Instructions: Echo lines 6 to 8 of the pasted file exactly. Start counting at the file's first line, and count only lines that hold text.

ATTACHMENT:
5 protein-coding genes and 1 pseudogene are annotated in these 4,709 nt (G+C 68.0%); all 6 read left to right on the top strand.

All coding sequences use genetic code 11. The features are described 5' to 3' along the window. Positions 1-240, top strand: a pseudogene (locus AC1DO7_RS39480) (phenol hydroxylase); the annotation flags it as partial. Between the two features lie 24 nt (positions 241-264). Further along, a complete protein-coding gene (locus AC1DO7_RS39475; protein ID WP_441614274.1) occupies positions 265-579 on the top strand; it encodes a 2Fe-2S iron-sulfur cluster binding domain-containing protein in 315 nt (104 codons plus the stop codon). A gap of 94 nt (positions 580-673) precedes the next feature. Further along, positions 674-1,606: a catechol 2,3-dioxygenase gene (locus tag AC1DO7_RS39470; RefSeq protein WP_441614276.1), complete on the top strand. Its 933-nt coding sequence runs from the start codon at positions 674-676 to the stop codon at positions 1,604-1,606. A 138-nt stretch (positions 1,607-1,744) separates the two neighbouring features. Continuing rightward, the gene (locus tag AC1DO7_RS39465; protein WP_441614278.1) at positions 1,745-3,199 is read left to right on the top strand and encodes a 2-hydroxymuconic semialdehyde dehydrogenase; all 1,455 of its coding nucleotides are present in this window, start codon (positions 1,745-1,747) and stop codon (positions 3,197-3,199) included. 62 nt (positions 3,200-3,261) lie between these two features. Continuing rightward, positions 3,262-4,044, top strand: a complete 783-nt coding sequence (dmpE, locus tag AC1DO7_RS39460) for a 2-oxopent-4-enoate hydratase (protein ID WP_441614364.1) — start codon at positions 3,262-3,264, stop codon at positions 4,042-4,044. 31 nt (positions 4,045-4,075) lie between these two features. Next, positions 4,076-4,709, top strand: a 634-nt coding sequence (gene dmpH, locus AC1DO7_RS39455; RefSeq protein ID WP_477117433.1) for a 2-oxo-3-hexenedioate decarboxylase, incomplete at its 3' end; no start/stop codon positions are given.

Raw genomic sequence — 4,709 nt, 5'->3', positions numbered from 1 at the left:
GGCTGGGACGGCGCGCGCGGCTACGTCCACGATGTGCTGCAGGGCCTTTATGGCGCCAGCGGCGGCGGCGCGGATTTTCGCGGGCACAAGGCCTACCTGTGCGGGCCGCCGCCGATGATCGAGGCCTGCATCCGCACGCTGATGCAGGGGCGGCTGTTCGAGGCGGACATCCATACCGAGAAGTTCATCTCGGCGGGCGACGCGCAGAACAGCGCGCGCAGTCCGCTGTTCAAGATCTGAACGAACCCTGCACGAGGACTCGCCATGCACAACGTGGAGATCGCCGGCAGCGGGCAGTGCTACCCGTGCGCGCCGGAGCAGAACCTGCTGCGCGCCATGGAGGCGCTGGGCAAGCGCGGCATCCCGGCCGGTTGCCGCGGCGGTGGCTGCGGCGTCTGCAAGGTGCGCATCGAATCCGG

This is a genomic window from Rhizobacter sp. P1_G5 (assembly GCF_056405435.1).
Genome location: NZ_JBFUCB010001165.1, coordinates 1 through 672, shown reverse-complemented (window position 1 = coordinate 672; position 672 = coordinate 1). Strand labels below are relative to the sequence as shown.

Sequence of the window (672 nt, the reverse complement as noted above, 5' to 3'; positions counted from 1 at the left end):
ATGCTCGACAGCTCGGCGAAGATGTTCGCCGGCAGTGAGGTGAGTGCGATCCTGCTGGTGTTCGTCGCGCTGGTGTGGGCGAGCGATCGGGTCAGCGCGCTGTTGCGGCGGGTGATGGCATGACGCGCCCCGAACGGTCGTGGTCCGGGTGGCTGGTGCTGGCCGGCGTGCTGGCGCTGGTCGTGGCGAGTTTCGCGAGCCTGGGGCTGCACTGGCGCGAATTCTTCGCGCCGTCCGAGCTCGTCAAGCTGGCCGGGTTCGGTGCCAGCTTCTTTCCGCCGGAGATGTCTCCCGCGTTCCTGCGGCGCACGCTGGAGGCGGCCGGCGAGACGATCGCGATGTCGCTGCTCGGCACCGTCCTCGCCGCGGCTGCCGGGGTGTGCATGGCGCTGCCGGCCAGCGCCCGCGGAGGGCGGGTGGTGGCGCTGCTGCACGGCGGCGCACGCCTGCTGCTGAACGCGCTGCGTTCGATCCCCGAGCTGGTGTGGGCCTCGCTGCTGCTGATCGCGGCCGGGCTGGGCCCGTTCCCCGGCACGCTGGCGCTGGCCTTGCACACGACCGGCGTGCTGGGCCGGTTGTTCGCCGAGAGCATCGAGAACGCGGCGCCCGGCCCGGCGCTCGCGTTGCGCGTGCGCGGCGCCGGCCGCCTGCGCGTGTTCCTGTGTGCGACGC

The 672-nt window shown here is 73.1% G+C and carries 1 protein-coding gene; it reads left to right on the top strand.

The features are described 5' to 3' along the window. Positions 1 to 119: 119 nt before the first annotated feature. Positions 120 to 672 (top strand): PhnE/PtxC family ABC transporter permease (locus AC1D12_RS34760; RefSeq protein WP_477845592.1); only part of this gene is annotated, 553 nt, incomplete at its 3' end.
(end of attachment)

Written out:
Genome location: NZ_JBFUCB010001165.1, coordinates 1 through 672, shown reverse-complemented (window position 1 = coordinate 672; position 672 = coordinate 1). Strand labels below are relative to the sequence as shown.

Sequence of the window (672 nt, the reverse complement as noted above, 5' to 3'; positions counted from 1 at the left end):
ATGCTCGACAGCTCGGCGAAGATGTTCGCCGGCAGTGAGGTGAGTGCGATCCTGCTGGTGTTCGTCGCGCTGGTGTGGGCGAGCGATCGGGTCAGCGCGCTGTTGCGGCGGGTGATGGCATGACGCGCCCCGAACGGTCGTGGTCCGGGTGGCTGGTGCTGGCCGGCGTGCTGGCGCTGGTCGTGGCGAGTTTCGCGAGCCTGGGGCTGCACTGGCGCGAATTCTTCGCGCCGTCCGAGCTCGTCAAGCTGGCCGGGTTCGGTGCCAGCTTCTTTCCGCCGGAGATGTCTCCCGCGTTCCTGCGGCGCACGCTGGAGGCGGCCGGCGAGACGATCGCGATGTCGCTGCTCGGCACCGTCCTCGCCGCGGCTGCCGGGGTGTGCATGGCGCTGCCGGCCAGCGCCCGCGGAGGGCGGGTGGTGGCGCTGCTGCACGGCGGCGCACGCCTGCTGCTGAACGCGCTGCGTTCGATCCCCGAGCTGGTGTGGGCCTCGCTGCTGCTGATCGCGGCCGGGCTGGGCCCGTTCCCCGGCACGCTGGCGCTGGCCTTGCACACGACCGGCGTGCTGGGCCGGTTGTTCGCCGAGAGCATCGAGAACGCGGCGCCCGGCCCGGCGCTCGCGTTGCGCGTGCGCGGCGCCGGCCGCCTGCGCGTGTTCCTGTGTGCGACGC